New Study Finds Endometriosis Linked to DNA in Uterine Cellsadmin
Endometriosis is a chronic and painful disease that occurs when tissue similar to the lining of the uterus begins to grow in other places, typically the ovaries and fallopian tubes. This condition affects one-in-10 women and its cause is still unknown.
Now, new NIH-funded research has found DNA from uterine cells of women with endometriosis has different chemical modifications, compared to the DNA of women who do not have the condition. The changes involve DNA methylation (the binding of compounds known as methyl groups to DNA) which can alter gene activity. The methylated DNA also varied according to the severity of endometriosis and responded differently to hormones involved in the menstrual cycle.
“The findings raise the possibility that differences in methylation patterns could one day be used to diagnose endometriosis and develop customized treatment plans for patients,” Stuart B. Moss, Ph.D., of NICHD’s Fertility and Infertility Branch, said in a statement.
In this study, researchers analyzed the cells that regulate the lining of the uterus known as endometrial stromal fibroblasts and compared methylation across DNA regions and differences in gene functioning in cells from women who did not have endometriosis or any other gynecological disorder to those of women with stage I endometriosis and women with stage IV endometriosis. They also analyzed the methylation patterns and gene functioning after cells were exposed to a form of estrogen alone, progesterone alone, and a combination of the two.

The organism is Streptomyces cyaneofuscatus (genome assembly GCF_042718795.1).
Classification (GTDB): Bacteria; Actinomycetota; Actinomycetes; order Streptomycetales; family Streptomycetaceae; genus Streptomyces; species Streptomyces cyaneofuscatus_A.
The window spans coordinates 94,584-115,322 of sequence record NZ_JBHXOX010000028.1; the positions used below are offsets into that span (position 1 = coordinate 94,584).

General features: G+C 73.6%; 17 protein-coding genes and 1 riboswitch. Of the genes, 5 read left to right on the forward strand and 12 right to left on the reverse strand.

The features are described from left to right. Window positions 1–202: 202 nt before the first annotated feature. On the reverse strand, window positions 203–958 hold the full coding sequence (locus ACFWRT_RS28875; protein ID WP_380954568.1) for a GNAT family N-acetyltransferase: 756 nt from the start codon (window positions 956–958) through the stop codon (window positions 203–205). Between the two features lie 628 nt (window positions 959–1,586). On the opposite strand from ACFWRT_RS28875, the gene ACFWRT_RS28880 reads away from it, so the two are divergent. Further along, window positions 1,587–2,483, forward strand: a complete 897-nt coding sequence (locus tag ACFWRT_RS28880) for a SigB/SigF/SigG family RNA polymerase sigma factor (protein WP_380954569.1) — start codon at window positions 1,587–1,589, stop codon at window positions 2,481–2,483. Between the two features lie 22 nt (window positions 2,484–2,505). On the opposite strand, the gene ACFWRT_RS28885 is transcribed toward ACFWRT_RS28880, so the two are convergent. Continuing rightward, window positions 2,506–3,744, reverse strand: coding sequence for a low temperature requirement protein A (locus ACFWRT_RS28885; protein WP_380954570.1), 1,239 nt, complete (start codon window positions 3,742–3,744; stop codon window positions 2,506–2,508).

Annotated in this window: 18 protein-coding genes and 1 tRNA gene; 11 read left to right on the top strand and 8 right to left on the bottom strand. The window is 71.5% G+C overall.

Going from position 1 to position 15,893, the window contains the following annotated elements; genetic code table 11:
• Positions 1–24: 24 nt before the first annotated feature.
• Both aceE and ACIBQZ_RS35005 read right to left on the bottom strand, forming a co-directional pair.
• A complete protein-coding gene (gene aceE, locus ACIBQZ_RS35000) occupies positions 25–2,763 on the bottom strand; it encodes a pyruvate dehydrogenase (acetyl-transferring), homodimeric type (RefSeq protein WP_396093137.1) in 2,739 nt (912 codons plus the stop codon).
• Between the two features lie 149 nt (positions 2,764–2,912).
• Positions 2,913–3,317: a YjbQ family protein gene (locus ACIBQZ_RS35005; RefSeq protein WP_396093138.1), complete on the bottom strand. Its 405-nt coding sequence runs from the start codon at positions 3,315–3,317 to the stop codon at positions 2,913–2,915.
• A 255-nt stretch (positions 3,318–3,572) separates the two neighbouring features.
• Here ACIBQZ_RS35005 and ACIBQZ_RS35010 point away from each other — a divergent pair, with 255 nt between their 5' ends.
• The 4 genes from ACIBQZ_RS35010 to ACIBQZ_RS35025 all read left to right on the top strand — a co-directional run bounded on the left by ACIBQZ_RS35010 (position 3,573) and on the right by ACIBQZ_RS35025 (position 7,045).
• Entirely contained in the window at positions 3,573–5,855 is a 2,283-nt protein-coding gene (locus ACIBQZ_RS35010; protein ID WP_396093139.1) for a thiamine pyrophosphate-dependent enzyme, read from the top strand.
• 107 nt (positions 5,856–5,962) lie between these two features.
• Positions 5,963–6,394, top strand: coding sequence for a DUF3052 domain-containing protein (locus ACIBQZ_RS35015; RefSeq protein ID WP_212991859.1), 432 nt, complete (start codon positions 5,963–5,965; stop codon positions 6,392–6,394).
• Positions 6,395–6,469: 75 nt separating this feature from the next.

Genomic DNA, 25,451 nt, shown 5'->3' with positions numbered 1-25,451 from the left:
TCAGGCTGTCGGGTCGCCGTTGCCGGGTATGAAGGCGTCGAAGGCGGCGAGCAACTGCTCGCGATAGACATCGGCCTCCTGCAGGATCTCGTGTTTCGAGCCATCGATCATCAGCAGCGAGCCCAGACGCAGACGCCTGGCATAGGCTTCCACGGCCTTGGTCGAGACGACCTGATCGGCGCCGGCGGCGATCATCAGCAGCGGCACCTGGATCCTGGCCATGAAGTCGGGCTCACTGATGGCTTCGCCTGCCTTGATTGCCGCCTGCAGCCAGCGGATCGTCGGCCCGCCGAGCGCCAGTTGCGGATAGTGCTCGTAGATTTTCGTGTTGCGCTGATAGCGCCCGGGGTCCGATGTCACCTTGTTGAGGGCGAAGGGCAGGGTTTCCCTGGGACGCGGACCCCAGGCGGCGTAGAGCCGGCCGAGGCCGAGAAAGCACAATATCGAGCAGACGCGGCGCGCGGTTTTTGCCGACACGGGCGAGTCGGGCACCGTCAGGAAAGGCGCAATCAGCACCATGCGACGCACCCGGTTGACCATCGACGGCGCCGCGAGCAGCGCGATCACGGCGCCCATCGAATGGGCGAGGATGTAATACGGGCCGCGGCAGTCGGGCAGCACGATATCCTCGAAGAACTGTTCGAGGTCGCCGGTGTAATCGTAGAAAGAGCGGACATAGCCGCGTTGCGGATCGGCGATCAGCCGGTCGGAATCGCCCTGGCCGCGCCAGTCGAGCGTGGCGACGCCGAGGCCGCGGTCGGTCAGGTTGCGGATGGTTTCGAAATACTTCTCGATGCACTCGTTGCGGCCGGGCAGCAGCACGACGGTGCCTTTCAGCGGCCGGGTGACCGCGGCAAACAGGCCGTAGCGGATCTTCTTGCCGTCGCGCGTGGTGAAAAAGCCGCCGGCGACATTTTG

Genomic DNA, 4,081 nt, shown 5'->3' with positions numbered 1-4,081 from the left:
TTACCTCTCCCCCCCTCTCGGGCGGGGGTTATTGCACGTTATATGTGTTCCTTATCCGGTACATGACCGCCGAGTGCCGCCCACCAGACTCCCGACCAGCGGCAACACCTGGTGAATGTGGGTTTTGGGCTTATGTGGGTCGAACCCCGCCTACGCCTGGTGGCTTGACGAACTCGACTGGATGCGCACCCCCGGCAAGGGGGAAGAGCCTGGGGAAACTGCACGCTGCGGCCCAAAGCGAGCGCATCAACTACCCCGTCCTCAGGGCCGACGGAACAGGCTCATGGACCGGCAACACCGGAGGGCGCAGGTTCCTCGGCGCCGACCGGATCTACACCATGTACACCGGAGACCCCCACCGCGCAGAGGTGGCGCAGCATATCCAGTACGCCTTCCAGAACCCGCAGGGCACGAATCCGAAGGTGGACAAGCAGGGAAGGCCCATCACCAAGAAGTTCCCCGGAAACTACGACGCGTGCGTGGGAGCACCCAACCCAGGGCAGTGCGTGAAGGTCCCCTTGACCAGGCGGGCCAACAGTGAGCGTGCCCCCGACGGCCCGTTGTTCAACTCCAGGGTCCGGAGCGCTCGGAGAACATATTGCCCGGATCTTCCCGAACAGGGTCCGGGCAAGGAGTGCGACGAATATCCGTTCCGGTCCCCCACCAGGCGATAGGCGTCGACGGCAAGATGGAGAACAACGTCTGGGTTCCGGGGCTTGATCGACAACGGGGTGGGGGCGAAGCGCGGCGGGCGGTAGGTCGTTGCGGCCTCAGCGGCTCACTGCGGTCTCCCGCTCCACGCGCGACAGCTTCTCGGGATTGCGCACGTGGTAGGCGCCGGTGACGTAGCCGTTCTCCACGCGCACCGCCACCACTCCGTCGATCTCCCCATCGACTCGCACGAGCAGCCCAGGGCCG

They found that methylation patterns and gene functioning differed among all groups of cells before exposure to the hormones, with exposure to each individual hormone, and to the combination of the two. According to Linda C. Giudice, M.D., Ph.D., who conducted the study along with her colleagues at the University of California, San Francisco, the “differences in methylation and gene functioning between stage I and stage IV endometrial cells could mean that the two may be distinct subtypes of endometriosis, rather than different degrees of the condition.”
“The data indicate that the proper interactions of hormones and DNA methylation are critical in normal uterine function,” the study’s lead author Sahar Houshdaran, Ph.D. “The changes in these interactions that we’ve seen could play a role in infertility that often accompanies endometriosis.”